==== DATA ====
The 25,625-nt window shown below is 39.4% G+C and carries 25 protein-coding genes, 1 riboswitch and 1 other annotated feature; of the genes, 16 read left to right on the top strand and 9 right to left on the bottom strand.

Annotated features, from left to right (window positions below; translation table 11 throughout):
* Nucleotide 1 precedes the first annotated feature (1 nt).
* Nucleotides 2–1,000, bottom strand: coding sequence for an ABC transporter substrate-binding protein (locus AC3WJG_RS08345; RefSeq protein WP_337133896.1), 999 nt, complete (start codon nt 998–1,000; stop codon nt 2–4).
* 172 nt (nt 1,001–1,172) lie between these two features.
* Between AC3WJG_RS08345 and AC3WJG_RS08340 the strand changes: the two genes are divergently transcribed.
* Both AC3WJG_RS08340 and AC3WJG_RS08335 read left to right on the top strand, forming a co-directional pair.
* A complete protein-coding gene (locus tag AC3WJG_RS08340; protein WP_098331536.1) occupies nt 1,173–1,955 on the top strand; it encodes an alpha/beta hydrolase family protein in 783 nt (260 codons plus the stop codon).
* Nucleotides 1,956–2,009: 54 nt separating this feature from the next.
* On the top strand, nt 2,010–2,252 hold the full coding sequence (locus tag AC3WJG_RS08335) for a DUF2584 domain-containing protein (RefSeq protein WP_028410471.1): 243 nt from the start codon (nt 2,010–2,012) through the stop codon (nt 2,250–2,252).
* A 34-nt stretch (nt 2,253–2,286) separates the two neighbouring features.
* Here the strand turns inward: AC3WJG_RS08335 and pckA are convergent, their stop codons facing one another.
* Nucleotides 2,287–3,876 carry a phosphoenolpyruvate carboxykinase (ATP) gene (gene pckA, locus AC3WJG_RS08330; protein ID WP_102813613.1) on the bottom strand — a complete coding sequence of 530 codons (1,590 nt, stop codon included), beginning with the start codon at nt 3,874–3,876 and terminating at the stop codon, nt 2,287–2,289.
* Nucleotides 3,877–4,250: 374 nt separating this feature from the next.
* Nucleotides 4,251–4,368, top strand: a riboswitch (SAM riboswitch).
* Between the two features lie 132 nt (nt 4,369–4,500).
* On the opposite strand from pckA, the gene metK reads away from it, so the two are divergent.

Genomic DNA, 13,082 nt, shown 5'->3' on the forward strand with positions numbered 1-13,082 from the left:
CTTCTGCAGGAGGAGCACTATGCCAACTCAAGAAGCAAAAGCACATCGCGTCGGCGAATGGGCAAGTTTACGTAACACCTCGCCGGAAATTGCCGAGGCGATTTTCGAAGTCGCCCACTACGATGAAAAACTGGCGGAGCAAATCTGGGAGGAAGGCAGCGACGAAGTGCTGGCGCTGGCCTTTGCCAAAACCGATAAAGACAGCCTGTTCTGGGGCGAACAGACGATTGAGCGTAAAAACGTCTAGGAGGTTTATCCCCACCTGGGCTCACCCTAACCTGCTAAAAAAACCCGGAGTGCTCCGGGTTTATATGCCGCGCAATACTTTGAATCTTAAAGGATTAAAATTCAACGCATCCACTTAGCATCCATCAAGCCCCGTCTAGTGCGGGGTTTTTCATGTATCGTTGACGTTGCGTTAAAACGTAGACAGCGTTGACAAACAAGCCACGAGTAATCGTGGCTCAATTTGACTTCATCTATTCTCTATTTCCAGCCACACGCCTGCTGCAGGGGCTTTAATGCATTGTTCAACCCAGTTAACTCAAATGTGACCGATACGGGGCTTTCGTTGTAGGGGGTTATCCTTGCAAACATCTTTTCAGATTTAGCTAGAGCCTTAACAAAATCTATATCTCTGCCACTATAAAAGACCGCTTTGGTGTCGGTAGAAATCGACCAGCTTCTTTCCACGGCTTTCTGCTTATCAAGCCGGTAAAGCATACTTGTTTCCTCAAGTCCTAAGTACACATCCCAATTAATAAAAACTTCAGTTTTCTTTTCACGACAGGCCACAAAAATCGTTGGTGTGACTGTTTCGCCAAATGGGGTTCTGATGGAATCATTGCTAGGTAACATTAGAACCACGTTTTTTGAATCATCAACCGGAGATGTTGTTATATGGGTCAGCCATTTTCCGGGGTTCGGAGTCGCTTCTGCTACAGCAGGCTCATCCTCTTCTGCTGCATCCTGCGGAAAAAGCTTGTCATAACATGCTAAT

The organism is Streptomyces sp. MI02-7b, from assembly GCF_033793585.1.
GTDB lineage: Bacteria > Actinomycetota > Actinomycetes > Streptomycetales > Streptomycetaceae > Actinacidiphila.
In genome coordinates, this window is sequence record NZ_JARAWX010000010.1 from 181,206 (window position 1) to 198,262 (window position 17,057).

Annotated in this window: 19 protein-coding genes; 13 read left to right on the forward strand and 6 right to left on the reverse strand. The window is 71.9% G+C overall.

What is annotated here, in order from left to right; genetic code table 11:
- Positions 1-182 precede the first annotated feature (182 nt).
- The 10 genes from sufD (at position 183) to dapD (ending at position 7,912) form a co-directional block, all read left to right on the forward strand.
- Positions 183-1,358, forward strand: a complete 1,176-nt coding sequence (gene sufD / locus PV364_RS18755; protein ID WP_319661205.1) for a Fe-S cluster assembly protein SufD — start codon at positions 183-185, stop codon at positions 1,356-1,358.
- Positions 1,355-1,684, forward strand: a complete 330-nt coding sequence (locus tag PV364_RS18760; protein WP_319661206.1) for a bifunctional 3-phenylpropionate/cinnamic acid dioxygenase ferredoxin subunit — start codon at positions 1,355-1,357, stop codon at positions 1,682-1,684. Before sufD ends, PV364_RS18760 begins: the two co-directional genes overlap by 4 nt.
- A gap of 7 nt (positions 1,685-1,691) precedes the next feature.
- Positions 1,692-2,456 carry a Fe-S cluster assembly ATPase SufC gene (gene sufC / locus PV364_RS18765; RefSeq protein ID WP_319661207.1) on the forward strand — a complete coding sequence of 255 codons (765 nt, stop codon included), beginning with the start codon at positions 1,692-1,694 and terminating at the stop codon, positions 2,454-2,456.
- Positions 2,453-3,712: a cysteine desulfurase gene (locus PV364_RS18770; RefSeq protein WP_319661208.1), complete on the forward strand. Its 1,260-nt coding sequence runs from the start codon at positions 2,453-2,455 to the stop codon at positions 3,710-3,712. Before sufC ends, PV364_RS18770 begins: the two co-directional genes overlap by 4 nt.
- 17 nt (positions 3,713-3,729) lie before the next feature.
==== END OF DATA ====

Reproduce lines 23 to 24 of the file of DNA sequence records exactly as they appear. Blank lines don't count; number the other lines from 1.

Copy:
Annotated in this window: 19 protein-coding genes; 13 read left to right on the forward strand and 6 right to left on the reverse strand. The window is 71.9% G+C overall.

What is annotated here, in order from left to right; genetic code table 11: